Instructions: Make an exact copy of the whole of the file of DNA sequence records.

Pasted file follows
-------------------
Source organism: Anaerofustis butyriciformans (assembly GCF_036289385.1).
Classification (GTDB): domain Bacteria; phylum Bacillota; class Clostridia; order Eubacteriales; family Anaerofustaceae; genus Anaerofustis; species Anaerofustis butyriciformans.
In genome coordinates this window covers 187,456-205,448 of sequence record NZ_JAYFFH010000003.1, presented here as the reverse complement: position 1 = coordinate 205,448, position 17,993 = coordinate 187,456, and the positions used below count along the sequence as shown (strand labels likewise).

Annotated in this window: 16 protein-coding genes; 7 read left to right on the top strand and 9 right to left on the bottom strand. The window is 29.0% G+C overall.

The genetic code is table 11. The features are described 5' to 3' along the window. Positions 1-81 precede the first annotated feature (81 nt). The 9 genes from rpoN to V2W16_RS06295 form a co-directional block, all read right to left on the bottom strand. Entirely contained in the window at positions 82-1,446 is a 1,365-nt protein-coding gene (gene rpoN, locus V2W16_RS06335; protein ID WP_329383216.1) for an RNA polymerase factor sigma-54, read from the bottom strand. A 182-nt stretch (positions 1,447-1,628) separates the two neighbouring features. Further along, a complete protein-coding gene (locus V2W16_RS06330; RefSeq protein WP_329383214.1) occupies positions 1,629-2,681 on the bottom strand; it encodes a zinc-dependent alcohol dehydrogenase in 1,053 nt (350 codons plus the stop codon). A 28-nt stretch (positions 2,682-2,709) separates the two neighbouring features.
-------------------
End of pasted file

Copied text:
Source organism: Anaerofustis butyriciformans (assembly GCF_036289385.1).
Classification (GTDB): domain Bacteria; phylum Bacillota; class Clostridia; order Eubacteriales; family Anaerofustaceae; genus Anaerofustis; species Anaerofustis butyriciformans.
In genome coordinates this window covers 187,456-205,448 of sequence record NZ_JAYFFH010000003.1, presented here as the reverse complement: position 1 = coordinate 205,448, position 17,993 = coordinate 187,456, and the positions used below count along the sequence as shown (strand labels likewise).

Annotated in this window: 16 protein-coding genes; 7 read left to right on the top strand and 9 right to left on the bottom strand. The window is 29.0% G+C overall.

The genetic code is table 11. The features are described 5' to 3' along the window. Positions 1-81 precede the first annotated feature (81 nt). The 9 genes from rpoN to V2W16_RS06295 form a co-directional block, all read right to left on the bottom strand. Entirely contained in the window at positions 82-1,446 is a 1,365-nt protein-coding gene (gene rpoN, locus V2W16_RS06335; protein ID WP_329383216.1) for an RNA polymerase factor sigma-54, read from the bottom strand. A 182-nt stretch (positions 1,447-1,628) separates the two neighbouring features. Further along, a complete protein-coding gene (locus V2W16_RS06330; RefSeq protein WP_329383214.1) occupies positions 1,629-2,681 on the bottom strand; it encodes a zinc-dependent alcohol dehydrogenase in 1,053 nt (350 codons plus the stop codon). A 28-nt stretch (positions 2,682-2,709) separates the two neighbouring features.